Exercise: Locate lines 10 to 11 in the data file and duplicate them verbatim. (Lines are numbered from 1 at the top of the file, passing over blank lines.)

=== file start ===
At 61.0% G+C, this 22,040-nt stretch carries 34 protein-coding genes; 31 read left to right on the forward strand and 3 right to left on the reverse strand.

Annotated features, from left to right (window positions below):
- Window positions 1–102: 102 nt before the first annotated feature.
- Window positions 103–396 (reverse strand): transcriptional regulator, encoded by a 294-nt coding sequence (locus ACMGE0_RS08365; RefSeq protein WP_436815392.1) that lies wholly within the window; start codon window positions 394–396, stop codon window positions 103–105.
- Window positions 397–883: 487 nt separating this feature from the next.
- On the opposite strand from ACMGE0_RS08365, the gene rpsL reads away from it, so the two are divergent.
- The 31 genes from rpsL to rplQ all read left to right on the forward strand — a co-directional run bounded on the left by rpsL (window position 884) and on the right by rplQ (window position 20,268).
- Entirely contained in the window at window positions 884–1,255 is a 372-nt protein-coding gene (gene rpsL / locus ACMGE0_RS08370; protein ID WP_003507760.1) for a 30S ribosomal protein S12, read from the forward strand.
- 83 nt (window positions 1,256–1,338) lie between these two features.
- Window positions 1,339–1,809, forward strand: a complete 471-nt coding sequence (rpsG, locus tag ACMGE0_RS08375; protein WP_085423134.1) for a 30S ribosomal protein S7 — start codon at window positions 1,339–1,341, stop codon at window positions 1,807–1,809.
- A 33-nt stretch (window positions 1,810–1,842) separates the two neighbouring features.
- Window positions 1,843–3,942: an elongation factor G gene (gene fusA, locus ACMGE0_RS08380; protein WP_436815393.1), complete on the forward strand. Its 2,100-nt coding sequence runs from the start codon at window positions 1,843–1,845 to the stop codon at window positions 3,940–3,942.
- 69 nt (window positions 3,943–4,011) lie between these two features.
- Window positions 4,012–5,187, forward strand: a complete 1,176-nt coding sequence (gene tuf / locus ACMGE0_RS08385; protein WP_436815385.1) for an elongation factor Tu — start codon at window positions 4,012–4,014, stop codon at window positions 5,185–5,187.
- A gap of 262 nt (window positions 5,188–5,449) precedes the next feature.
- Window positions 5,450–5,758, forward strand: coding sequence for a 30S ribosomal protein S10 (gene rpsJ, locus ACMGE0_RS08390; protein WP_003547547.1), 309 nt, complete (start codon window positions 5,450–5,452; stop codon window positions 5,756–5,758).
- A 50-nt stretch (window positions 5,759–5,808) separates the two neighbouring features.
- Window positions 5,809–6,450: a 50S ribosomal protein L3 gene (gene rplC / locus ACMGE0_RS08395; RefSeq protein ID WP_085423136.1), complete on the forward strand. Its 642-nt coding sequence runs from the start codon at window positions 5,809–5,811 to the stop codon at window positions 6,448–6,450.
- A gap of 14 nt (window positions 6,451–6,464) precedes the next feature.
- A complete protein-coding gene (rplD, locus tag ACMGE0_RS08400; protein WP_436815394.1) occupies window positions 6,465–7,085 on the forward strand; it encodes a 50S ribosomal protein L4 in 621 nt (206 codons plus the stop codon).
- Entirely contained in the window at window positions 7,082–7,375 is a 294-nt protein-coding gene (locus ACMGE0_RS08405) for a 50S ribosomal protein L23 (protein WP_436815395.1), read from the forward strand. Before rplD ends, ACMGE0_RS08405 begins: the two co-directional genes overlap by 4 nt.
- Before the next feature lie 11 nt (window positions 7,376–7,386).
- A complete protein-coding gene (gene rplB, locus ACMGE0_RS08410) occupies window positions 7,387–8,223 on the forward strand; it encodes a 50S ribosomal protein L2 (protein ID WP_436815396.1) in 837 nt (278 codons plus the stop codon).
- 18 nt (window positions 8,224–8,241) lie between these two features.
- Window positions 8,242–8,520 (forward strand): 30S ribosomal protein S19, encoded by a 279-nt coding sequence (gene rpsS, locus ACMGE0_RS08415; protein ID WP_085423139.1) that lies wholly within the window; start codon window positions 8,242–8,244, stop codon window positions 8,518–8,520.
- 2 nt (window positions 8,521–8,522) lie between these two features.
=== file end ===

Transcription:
- Window positions 1,339–1,809, forward strand: a complete 471-nt coding sequence (rpsG, locus tag ACMGE0_RS08375; protein WP_085423134.1) for a 30S ribosomal protein S7 — start codon at window positions 1,339–1,341, stop codon at window positions 1,807–1,809.
- A 33-nt stretch (window positions 1,810–1,842) separates the two neighbouring features.